Georgia, whose credit ratings were cut on Friday after military clashes with Russia, was praised on Saturday by foreign investors, who contrasted its efforts to reassure them over the crisis with those of Russia.
Western bankers said that since fighting began in the breakway province of South Ossetia on Thursday, they had received phone calls and emails from Georgian leaders including Prime Minister Lado Gurgenidze.
They said Russia had made no similar effort, despite a plunge in its stock market on Friday which took the index of its most liquid exchange close to 21-month lows. The rouble also fell on foreign exchange markets.
Gurgenidze even held a private conference call with two major western banks at 1645 Moscow time (1245 GMT) on Friday, as towns in South Ossetia were under heavy fire from Georgian artillery.
"His main message was that the stock market is safe and there will be no bond defaults ... He's really great with investors, really great at reassuring us," said one banker who participated, asking not to be named as the call was not meant for public consumption.
The call, first reported on the website of U.S. political journal The Nation, focused on risks surrounding Georgia's only Eurobond, sold in April. The $500 million five-year bond was three times oversubscribed at launch as investors diversified away from the slowing developed world economy.
Participants in the conference call then received several emails from Gurgenidze's office.
"The Prime Minister has held throughout the day calls with investors and rating agencies and remains in touch with the investor community," said one email obtained by Reuters. Its subject line was: "No unusual economic activities or interruptions in Georgia today."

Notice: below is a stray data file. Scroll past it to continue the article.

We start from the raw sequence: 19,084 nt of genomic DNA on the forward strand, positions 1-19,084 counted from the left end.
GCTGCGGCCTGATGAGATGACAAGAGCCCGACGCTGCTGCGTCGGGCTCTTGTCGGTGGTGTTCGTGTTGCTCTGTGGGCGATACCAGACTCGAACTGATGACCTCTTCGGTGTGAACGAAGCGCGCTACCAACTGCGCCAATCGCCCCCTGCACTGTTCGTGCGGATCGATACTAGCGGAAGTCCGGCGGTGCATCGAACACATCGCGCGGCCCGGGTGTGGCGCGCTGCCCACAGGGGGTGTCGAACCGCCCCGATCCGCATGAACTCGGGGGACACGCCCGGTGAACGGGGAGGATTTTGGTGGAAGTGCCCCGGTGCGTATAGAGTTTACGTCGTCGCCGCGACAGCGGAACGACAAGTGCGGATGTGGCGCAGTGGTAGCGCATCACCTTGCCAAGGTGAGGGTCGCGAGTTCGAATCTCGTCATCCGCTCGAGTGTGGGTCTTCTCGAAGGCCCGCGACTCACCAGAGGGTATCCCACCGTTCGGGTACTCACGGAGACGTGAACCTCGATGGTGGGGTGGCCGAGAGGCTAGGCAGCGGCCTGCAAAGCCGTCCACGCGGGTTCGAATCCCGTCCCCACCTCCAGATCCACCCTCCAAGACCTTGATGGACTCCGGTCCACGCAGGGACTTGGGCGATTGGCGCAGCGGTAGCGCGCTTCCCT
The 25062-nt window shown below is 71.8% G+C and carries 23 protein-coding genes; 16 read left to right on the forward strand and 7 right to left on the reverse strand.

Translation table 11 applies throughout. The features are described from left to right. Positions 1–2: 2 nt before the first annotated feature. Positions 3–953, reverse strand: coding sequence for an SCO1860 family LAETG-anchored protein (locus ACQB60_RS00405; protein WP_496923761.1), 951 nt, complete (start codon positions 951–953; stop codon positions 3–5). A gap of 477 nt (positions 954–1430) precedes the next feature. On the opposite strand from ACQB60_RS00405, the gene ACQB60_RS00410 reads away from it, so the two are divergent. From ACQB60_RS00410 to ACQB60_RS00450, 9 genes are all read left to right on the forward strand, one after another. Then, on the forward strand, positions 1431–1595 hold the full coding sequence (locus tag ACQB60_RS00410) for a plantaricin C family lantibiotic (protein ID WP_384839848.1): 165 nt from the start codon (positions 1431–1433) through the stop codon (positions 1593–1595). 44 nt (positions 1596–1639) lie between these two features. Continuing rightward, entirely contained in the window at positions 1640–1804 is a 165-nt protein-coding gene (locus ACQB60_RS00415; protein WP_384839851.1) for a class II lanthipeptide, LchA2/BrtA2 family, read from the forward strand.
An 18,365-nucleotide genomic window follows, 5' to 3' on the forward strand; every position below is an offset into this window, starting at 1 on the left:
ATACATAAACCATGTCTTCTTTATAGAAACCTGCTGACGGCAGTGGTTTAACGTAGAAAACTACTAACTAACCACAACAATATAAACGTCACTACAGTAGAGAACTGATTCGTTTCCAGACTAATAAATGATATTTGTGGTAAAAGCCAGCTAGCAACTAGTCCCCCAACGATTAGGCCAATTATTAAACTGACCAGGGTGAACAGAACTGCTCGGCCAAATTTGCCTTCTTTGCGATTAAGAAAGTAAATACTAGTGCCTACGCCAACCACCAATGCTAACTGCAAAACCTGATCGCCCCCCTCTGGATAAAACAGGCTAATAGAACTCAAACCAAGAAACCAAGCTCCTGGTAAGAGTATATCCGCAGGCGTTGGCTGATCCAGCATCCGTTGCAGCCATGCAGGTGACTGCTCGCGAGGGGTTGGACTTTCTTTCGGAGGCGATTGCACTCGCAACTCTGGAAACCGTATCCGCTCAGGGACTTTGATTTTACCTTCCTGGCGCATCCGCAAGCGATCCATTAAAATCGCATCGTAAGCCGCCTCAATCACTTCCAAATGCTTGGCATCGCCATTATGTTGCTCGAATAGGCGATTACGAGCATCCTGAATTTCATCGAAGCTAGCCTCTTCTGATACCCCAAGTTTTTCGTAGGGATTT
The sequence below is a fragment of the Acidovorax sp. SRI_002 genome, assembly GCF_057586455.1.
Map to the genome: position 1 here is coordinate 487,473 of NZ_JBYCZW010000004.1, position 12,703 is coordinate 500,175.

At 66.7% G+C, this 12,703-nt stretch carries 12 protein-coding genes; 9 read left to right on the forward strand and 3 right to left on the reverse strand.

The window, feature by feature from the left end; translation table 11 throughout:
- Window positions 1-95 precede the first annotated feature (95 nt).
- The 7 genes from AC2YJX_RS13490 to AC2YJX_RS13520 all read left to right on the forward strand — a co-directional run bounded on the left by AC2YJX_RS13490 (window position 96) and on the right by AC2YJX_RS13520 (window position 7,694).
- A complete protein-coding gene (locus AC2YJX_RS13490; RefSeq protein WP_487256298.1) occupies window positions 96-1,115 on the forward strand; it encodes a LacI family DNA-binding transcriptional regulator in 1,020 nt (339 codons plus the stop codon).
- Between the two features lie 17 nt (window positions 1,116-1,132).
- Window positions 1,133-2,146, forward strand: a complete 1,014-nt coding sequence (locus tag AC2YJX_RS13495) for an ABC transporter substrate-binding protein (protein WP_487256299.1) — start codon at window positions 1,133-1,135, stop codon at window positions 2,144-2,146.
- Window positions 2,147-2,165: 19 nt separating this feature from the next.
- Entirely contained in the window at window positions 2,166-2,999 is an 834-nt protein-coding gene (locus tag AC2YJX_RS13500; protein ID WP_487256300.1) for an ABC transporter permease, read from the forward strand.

But the public relations blitz could not stop Fitch Ratings and Standard & Poor's downgrading the country, with Fitch saying the situation in South Ossetia had "materially increased downside risks to Georgia's sovereign creditworthiness."
Georgia's 2012 Eurobond dropped five points in price, to close at 90.50 percent of face value bid on Friday, according to Reuters data.
None of the three big ratings agencies has altered Russia's ratings, and Moody's Investors Service said the conflict should not change its rating of Russia's sovereign debt.
'Bloody Next Act'
Analysts neverthless said the conflict was destroying enthusiasm for Russian assets which had looked promising weeks earlier, given high oil prices.
"Today's events and their consequences are further deteriorating investor sentiment towards Russian assets," wrote Commerzbank analyst Michael Ganske in a research note on Friday.
"Last week's attack on Mechel's pricing behaviour by Putin and the lasting TNK-BP saga found a bloody next act in a screenplay that could be named 'how to destroy the investment story of one of the strongest credits in the emerging markets universe'."
Russia's Prime Minister Vladimir Putin stunned foreign investors last month by attacking the pricing policy of New York-listed Russian coal miner Mechel on live television, hacking its market value in half.
"Russia's not as concerned about western investor interest," the banker who spoke with Gurgenidze said.
"Georgia is very interested in western investment, and the prime minister in particular is very concerned about what investors think. If anything, Russia seems anti- that approach."
Gurgenidze held senior positions at Dutch bank ABN AMRO before going into politics and earned an MBA from Emory University in the United States. Other Georgian leaders are also largely young, western-educated and English-speaking.